While playing Scrabble, Jordan recalls, her young opponents seemed stymied by some words. “I teased them about what they were teaching in school these days. We laughed, and I was able to explain what the words meant.” Being able to impart wisdom made Jordan—a lifelong bookworm—feel valued. She returned to the group the following week and, before long, joined Toronto Intergenerational Partnerships as a volunteer; eventually, she became a board member.

Here’s how to get the most out of a mentor relationship.

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Embrace your failures

In her practice as a self esteem coach, Heather Walter preaches the importance of taking responsibility for our own outcomes. “Our minds are conditioned to suss out strategies and options [to achieve the things we want],” says Walter. When we blame others and feel powerless, she adds, we feel we have no options. To boost self esteem, the Whitby, Ontario, counsellor will have clients make a list of the things that bring them joy (gardening, for instance, or calling a friend) and schedule an activity they like into each day. “There’s a connection between our emotions and our thoughts,” she says. In other words, if you’re mired in negative feelings, you tend to view the things that happen to you through a negative lens. (Find out more secrets for a happier life.)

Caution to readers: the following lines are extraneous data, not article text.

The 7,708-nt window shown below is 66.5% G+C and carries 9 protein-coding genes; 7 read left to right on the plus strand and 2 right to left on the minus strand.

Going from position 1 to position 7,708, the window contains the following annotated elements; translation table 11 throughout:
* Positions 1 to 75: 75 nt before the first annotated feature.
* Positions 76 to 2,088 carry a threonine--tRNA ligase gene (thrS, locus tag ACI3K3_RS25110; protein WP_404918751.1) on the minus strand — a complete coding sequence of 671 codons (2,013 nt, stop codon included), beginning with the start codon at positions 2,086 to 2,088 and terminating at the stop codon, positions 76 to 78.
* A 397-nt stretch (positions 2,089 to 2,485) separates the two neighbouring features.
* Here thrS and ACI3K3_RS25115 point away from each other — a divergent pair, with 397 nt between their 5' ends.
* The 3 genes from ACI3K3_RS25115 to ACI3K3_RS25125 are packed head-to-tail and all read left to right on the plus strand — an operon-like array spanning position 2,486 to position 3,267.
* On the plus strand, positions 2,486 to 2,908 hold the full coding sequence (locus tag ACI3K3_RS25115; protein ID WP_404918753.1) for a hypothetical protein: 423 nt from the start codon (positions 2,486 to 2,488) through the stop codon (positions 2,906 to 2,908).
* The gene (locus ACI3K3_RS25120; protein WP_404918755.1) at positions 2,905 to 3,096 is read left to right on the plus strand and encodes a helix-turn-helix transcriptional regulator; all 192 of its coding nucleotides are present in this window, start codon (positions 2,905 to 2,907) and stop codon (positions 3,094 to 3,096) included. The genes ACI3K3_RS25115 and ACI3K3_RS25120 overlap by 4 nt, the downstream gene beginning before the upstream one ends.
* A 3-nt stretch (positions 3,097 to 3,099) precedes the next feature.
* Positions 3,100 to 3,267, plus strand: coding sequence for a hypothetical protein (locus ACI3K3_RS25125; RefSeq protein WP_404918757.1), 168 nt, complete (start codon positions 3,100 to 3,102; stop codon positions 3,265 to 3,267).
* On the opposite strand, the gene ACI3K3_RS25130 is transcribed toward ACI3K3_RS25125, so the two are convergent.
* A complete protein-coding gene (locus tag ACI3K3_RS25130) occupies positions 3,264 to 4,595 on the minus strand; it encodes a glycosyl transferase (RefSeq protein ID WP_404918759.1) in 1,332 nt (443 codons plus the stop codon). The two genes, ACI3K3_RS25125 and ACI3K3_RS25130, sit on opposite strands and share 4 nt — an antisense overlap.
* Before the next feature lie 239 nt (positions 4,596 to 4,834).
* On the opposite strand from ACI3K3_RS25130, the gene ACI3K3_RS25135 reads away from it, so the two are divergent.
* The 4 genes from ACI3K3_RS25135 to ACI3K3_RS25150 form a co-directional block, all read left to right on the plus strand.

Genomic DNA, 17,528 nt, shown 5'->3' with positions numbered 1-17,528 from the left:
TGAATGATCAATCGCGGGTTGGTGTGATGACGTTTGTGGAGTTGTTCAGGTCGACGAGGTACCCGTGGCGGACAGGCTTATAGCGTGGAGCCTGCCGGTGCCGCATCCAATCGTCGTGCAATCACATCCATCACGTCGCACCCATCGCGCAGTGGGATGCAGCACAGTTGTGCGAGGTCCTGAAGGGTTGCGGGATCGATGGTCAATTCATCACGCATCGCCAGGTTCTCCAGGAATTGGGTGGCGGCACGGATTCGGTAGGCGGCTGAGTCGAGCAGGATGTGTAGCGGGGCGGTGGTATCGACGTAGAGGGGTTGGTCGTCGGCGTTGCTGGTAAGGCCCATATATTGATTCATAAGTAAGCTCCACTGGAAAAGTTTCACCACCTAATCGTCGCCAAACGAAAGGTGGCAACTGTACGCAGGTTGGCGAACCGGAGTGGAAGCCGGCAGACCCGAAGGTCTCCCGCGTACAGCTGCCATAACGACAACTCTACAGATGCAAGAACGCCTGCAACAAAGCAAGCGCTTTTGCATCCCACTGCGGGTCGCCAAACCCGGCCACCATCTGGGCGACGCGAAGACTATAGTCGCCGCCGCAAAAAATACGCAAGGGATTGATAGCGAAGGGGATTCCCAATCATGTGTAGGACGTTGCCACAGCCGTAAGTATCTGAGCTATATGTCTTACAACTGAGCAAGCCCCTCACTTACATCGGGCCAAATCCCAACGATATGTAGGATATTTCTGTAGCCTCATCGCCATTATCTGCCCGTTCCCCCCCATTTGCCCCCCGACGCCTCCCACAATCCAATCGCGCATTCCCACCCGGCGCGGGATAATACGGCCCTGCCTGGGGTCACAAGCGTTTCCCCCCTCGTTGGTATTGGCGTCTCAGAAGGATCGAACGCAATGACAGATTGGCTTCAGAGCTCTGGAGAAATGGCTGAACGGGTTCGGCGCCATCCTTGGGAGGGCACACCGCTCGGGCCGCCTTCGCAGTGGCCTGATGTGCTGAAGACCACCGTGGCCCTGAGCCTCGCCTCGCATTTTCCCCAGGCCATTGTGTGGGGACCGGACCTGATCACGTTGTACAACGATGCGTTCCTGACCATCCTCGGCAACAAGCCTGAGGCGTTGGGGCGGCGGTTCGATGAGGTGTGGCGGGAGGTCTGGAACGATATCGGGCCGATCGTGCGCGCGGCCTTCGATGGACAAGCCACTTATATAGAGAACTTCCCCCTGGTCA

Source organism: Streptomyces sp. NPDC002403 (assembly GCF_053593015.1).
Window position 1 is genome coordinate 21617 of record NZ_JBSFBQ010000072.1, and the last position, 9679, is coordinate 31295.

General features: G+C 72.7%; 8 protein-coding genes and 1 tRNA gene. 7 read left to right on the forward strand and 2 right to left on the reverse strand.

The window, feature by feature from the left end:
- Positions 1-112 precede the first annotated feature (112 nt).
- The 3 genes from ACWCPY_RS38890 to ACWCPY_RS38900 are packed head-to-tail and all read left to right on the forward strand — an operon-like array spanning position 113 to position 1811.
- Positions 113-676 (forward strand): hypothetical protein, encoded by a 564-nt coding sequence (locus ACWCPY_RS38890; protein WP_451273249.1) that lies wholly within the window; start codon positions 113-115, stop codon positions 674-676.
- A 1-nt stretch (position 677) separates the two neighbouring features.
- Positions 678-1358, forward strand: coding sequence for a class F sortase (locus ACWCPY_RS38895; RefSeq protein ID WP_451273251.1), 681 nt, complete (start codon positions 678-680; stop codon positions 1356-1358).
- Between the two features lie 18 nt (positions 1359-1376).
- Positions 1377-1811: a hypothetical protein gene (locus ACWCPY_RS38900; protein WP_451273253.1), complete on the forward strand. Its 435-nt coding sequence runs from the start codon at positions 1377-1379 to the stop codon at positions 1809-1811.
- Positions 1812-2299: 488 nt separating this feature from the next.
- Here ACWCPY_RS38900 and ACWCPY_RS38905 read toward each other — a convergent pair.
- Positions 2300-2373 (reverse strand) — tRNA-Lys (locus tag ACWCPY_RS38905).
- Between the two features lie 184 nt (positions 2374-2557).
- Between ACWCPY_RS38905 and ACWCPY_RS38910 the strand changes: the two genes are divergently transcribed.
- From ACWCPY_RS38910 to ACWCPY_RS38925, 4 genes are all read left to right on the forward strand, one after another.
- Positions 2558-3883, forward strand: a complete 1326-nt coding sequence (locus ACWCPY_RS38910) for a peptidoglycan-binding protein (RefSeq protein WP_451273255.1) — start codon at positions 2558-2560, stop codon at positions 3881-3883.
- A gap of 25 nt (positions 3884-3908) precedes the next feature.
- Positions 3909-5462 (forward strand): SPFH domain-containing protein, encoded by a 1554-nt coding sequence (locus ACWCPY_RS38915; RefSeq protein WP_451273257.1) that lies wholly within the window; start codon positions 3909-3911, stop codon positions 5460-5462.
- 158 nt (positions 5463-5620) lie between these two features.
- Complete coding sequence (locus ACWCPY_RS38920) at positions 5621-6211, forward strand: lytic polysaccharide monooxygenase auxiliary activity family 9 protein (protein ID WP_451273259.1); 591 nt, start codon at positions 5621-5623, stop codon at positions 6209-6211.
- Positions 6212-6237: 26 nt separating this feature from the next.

Vancouver-based inspirational speaker Danielle LaPorte is also a proponent of actively managing our lives—and emotions. In her book, White Hot Truth, she urges her readers to focus on respecting themselves, rather than striving to please others. “I always say that most people should respond ‘no’ to 80 per cent of the requests they receive,” she says, adding that this simple act of self-compassion provides an instant boost. Over time, clearing the deck lets us focus on accomplishing things that matter to us.

For Neff, the ability to embrace our failings is at the root of her philosophy, which asks us to acknowledge that imperfection is part of being human. With self esteem, “we feel like we have to put others down to lift ourselves up,” she says. Self-compassion, however, is about being good to ourselves because we care—when we fail or struggle, the path of personal nurturing is the best way forward.

Now that you know how to improve self confidence, check out these pro tips on how to stop living in regret.

Reader's Digest Canada
Originally Published in Reader's Digest Canada